When you’re a blogger, you rely on good lighting, and finding budget photography lighting can take some time but isn’t too difficult. However, I’ve figured out a really cheap solution or two.

In California, natural light came in through the window nicely, and I regret that I didn’t take advantage of it more. Now that I live in Texas, the lighting in my apartment is terrible, so I figured out some sort of on-budget photography lighting situation. I didn’t want professional softboxes, so I reconstructed a lighting scenario similar to what I used when I first started blogging 3 years ago.

BUDGET PHOTOGRAPHY LIGHTING

Setup

I set up one 3-head floor lamp to light behind and to the left of the subject and one 5-head floor lamp with lamp heads arranged in a semi-circle to light the front of the subject. It’s easy, cheap, and works like a charm.

With a little searching, you can find these multi-head floor lamps at Target or Walmart for under $20. I picked up this 3-head lamp for $18.00 in store, but depending on sales events and such, you might find a better deal. For light bulbs, I use daylight LED bulbs like these for $11.99. My setup cost a total of $42. The 5-head floor lamp was already in my apartment; add $18 for a second set of lights if necessary. Depending on your shooting style and needs, rotate the necks of each lamp head where you need light to shine. Experiment and make adjustments to see what works best for you.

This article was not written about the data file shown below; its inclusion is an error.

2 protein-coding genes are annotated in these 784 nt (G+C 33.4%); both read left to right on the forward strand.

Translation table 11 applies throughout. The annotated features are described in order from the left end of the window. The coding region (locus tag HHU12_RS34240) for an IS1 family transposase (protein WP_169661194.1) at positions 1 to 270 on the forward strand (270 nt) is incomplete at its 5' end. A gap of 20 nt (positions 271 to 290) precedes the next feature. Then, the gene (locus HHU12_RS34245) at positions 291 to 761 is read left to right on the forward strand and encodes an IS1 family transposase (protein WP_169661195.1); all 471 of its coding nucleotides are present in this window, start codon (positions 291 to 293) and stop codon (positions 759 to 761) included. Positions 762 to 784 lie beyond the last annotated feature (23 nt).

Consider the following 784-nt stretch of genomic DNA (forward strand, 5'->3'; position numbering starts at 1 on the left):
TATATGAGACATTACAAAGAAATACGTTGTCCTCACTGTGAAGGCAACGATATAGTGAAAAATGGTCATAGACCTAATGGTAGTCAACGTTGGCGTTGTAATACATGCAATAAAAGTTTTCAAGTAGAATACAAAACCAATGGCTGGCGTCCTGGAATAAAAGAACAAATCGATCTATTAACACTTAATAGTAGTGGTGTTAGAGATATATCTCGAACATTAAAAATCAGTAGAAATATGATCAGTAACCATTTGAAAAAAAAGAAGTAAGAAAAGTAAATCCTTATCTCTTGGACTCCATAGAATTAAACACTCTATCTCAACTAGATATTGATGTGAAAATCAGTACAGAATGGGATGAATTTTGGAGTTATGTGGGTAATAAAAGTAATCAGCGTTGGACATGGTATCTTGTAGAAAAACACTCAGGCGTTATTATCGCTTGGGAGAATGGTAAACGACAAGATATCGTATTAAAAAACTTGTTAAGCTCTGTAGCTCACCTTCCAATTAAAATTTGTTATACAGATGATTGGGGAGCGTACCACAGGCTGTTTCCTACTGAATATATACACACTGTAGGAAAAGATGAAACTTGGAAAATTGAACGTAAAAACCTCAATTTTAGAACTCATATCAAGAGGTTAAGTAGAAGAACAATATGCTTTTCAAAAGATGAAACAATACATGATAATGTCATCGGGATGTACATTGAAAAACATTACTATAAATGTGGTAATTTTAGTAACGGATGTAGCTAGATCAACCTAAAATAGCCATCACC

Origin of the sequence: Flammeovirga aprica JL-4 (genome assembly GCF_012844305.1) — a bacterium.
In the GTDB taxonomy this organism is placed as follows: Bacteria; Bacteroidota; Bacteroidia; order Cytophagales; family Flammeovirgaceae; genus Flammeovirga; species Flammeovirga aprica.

Soften and Filter

Filter out the harsh glare from direct light exposure with paper coffee filters.

For a softer effect, I placed paper coffee filters over each lamp head. The light is diffused through the filters reducing light reflections and glare onto the subject. I attached the filters to the lamp head with strips of duct tape that can be removed when the bulbs need to be replaced. Again, easy and cheap.

On to the lighting samples! Please note, the following photos have not been edited for comparison purposes.


I light up my subjects/products as shown in the last photo, because it works for my needs. The lights are not too bright, and I can edit the photos with Photoshop if necessary. I prefer natural daylight over artificial lighting, but this works for now. It’s actually pretty perfect.

Want a ring light? I made one of those too! Check it out here.

How do you light up your products and subjects? 

If you found this post helpful, please share on social media as every bit helps. Also, sign up for more tips, free courses, and updates. Until next time, I wish you all well!

Budget photography lighting setup and tips

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